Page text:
Clothing for Gothic and post-apocalyptic settings is often made as if the light is an unusual colour, and coming from an unusual direction. Some ethereal or faerie clothing is made with blue- or green-tinted lighting effects.

Get some coloured cellophane or coloured light bulbs, and experiment with lighting that patient friend of yours with different colours and from different directions. If your friend is really patient, get some more lamps and play with intensity of light and multiple light sources.

For an infinitely patient friend, use your SL avatar as the friend - you can make your lights by using the 'Light' feature in the 'Features' tab of a prim's Edit window. Plywood spheres make perfectly adequate SL lights.
Just make sure you have Local Lighting turned on in Edit->Preferences->Graphics (tick 'custom' to see all the options).

Move on to part 4, Seams.

Moving files to and from SL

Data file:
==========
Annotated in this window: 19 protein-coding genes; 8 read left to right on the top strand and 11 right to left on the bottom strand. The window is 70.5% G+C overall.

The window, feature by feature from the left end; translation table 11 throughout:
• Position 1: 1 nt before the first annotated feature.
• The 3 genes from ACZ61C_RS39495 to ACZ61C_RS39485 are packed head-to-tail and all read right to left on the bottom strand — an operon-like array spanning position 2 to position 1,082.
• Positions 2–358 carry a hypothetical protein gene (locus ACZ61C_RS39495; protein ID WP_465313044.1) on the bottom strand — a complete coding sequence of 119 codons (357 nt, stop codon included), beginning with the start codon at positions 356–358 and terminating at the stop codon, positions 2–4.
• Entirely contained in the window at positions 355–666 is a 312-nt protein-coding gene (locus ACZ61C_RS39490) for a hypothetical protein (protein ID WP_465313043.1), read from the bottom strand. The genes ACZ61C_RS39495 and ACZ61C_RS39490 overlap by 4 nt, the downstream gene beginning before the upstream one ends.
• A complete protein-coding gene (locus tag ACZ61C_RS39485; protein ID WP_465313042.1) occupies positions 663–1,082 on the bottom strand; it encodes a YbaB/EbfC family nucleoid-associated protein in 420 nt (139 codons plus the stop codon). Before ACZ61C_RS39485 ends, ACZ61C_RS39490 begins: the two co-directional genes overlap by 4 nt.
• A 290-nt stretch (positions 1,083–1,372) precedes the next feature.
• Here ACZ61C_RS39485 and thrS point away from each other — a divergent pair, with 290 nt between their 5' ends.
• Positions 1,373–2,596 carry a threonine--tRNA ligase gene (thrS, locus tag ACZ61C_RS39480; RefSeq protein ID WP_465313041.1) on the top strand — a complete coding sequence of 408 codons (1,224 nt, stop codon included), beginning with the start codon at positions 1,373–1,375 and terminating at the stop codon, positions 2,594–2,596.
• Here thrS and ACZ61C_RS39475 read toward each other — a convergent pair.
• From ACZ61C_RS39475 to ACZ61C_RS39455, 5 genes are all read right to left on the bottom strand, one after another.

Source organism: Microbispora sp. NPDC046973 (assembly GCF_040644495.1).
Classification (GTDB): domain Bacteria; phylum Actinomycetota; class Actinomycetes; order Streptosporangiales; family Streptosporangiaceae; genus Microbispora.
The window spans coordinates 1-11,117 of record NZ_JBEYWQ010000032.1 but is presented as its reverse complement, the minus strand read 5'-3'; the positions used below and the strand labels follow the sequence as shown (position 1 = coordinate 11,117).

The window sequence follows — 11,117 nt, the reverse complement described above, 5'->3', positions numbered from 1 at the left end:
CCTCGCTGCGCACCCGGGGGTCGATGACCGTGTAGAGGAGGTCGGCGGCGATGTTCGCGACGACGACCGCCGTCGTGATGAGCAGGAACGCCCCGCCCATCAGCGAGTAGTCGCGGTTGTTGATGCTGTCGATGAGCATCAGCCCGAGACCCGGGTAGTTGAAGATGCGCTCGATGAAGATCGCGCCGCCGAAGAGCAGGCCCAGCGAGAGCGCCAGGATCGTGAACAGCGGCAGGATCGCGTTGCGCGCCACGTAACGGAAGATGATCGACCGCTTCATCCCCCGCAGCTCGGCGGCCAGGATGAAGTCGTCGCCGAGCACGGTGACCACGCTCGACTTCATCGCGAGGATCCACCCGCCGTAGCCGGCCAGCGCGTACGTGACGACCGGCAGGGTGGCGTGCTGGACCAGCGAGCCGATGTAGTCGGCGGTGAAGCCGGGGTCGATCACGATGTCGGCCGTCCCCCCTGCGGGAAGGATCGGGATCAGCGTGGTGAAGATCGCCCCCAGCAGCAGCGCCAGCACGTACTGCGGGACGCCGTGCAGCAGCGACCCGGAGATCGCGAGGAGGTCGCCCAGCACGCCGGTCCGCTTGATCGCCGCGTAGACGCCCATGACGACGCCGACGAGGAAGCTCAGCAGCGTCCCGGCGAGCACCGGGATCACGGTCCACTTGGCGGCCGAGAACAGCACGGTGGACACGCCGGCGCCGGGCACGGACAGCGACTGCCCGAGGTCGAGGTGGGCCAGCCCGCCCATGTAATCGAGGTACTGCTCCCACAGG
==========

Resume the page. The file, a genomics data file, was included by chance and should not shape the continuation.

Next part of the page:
Downloading is taking a file (in this case an image) from the distant site (SL) to the local site (your computer).

To download an image from SL, open it from your inventory. This should get you a window like the one in the image to the right.

Then go up to the File menu on the left of SL's top toolbar. You should see 'Save Texture As...' as an option. Select that. You can now select where on your hard drive you want it, and SL will download the texture to your machine.


Uploading is taking a file (in this case an image) from your local machine to the distant machine (SL).

You must have at least 10 Lindens in your account to upload. If you don't have the money, the upload options will not be available in your File menu.